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τοιαῦτα is qualified by πως: something in his utterances, which she cannot define, suggests this. Cp. Xen. Cyr. 3. 3. 7ἔλεξεν ὧδέ πως εἰς τὸ μέσον.

καὶ λέγει κὠδύρεται. The word ἥσυχος in 325 does not imply silence; it contrasts the quietness of his present demeanour with his former frenzy, and with the first vehemence (317) of his grief. His occasional words, or laments (such as “ἰώ μοί μοι”, 333), are in a tone which foreshadows the worst.

The verse is rejected by Nauck and others as though it were inconsistent with v. 325, and had been patched up from v. 383. There is no ground for this view. On the other hand, after “ἥσυχος” in 325, the fear expressed in 326 would be unintelligible, if no reason were subjoined. Bergk, who joins in condemning the verse, allows that Sophocles is usually careful of logical coherence in drama (‘pflegt .. sorgfältig zu motiviren’); but suggests that here the neglect of it might be ‘a mark of the archaic style’ (Jahr. f. Class. Phil. 97. 378).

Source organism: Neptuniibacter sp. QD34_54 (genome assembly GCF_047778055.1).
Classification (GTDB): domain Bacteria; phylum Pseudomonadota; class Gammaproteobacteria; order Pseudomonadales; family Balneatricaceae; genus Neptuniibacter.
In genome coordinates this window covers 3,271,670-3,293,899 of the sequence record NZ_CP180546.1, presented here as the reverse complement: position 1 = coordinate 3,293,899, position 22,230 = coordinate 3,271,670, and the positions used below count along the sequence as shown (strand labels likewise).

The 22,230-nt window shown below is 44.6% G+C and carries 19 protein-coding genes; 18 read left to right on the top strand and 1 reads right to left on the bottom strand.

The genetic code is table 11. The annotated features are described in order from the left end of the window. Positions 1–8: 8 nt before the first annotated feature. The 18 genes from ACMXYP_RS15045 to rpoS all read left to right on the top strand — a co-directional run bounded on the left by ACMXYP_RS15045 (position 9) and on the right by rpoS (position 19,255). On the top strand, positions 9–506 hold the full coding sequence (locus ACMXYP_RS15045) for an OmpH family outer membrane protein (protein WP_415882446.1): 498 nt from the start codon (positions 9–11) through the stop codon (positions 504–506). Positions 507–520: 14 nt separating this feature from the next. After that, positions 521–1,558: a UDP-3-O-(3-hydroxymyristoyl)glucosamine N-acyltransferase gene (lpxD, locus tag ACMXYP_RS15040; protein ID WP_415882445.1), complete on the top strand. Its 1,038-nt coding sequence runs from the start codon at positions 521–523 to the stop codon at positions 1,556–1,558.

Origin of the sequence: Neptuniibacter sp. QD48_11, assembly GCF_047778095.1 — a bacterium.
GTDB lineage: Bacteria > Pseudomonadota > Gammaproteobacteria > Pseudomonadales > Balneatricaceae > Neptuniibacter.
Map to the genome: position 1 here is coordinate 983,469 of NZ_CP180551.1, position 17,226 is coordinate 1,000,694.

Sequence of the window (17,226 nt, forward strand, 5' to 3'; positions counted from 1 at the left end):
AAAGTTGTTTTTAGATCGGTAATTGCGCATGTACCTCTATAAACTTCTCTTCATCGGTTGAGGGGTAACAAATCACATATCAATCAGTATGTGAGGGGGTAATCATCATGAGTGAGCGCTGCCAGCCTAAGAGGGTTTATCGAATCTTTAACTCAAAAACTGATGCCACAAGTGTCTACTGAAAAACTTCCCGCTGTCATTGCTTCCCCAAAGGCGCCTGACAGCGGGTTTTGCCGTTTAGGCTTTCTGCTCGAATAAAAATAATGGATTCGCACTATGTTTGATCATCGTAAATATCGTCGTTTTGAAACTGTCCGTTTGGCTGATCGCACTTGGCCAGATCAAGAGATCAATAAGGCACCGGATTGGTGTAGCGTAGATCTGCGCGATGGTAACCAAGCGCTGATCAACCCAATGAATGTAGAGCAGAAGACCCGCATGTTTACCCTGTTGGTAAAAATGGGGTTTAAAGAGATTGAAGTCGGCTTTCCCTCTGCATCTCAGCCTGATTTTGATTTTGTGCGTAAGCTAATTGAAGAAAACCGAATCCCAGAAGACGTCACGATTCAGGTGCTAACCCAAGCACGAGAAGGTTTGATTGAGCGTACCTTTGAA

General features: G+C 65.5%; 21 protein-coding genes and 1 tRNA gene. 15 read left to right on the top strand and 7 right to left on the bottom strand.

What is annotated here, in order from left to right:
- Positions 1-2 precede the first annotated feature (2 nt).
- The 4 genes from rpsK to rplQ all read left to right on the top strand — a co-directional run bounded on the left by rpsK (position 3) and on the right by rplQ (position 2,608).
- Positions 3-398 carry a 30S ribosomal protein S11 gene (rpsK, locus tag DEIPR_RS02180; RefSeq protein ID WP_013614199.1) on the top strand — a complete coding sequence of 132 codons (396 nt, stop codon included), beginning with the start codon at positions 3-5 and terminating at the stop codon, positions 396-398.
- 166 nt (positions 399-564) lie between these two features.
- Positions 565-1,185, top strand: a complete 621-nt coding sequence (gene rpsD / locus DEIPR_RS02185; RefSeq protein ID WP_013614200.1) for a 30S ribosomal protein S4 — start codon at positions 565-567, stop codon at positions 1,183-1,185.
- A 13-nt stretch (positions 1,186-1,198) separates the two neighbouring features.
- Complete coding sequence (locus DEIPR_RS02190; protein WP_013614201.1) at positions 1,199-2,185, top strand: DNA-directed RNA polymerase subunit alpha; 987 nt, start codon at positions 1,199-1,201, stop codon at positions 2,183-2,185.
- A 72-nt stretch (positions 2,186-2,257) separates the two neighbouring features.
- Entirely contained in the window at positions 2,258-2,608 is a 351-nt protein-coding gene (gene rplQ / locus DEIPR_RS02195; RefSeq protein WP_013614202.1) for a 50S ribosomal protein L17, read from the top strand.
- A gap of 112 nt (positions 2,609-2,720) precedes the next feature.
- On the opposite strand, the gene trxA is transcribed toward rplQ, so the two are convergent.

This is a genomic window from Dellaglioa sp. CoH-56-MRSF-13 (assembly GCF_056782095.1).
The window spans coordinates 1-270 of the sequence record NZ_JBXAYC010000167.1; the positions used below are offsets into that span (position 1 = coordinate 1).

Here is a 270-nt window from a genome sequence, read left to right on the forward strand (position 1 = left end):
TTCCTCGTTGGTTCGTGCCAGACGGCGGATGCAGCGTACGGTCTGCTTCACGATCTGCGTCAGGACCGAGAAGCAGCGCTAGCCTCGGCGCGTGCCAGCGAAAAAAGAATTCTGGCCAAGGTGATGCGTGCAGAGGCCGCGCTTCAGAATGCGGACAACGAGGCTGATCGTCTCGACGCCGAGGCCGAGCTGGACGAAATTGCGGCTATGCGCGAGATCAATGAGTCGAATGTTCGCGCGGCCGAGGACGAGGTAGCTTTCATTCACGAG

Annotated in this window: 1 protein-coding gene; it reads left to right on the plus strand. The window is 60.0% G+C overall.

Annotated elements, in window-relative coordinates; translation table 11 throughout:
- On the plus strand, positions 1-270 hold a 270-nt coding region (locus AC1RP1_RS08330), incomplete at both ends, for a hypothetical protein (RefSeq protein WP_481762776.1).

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    • Xenophon, Cyropaedia, 3.3.7
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